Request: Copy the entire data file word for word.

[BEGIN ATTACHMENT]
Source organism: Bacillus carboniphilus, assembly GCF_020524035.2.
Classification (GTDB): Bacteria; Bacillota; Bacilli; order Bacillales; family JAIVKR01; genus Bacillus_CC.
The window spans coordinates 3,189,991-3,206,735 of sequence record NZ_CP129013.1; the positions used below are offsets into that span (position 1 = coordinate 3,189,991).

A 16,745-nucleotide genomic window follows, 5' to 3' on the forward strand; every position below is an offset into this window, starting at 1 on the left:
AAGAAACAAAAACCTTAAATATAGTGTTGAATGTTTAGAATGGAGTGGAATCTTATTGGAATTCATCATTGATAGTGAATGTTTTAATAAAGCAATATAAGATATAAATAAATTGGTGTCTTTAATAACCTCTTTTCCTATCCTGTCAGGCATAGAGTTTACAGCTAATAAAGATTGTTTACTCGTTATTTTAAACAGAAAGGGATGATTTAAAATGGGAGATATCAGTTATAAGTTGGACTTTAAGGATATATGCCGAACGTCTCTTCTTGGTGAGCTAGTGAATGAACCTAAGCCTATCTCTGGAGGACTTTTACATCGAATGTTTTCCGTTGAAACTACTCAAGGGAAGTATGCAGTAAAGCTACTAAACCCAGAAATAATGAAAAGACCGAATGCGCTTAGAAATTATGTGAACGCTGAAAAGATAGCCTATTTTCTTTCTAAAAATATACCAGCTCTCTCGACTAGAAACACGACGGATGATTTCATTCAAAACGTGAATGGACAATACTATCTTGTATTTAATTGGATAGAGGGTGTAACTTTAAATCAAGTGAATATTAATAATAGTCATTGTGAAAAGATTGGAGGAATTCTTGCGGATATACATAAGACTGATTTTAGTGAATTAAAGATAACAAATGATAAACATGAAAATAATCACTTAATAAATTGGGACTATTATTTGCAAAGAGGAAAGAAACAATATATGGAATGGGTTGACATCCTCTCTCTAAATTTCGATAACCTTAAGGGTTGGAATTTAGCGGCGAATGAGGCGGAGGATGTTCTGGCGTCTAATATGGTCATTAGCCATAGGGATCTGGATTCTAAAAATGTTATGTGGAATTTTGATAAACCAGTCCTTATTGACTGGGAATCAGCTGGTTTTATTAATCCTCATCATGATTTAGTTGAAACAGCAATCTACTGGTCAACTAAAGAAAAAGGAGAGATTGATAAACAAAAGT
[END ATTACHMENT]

Source organism: Bacillus carboniphilus, assembly GCF_020524035.2.
Classification (GTDB): Bacteria; Bacillota; Bacilli; order Bacillales; family JAIVKR01; genus Bacillus_CC.
The window spans coordinates 3,189,991-3,206,735 of sequence record NZ_CP129013.1; the positions used below are offsets into that span (position 1 = coordinate 3,189,991).

A 16,745-nucleotide genomic window follows, 5' to 3' on the forward strand; every position below is an offset into this window, starting at 1 on the left:
AAGAAACAAAAACCTTAAATATAGTGTTGAATGTTTAGAATGGAGTGGAATCTTATTGGAATTCATCATTGATAGTGAATGTTTTAATAAAGCAATATAAGATATAAATAAATTGGTGTCTTTAATAACCTCTTTTCCTATCCTGTCAGGCATAGAGTTTACAGCTAATAAAGATTGTTTACTCGTTATTTTAAACAGAAAGGGATGATTTAAAATGGGAGATATCAGTTATAAGTTGGACTTTAAGGATATATGCCGAACGTCTCTTCTTGGTGAGCTAGTGAATGAACCTAAGCCTATCTCTGGAGGACTTTTACATCGAATGTTTTCCGTTGAAACTACTCAAGGGAAGTATGCAGTAAAGCTACTAAACCCAGAAATAATGAAAAGACCGAATGCGCTTAGAAATTATGTGAACGCTGAAAAGATAGCCTATTTTCTTTCTAAAAATATACCAGCTCTCTCGACTAGAAACACGACGGATGATTTCATTCAAAACGTGAATGGACAATACTATCTTGTATTTAATTGGATAGAGGGTGTAACTTTAAATCAAGTGAATATTAATAATAGTCATTGTGAAAAGATTGGAGGAATTCTTGCGGATATACATAAGACTGATTTTAGTGAATTAAAGATAACAAATGATAAACATGAAAATAATCACTTAATAAATTGGGACTATTATTTGCAAAGAGGAAAGAAACAATATATGGAATGGGTTGACATCCTCTCTCTAAATTTCGATAACCTTAAGGGTTGGAATTTAGCGGCGAATGAGGCGGAGGATGTTCTGGCGTCTAATATGGTCATTAGCCATAGGGATCTGGATTCTAAAAATGTTATGTGGAATTTTGATAAACCAGTCCTTATTGACTGGGAATCAGCTGGTTTTATTAATCCTCATCATGATTTAGTTGAAACAGCAATCTACTGGTCAACTAAAGAAAAAGGAGAGATTGATAAACAAAAGT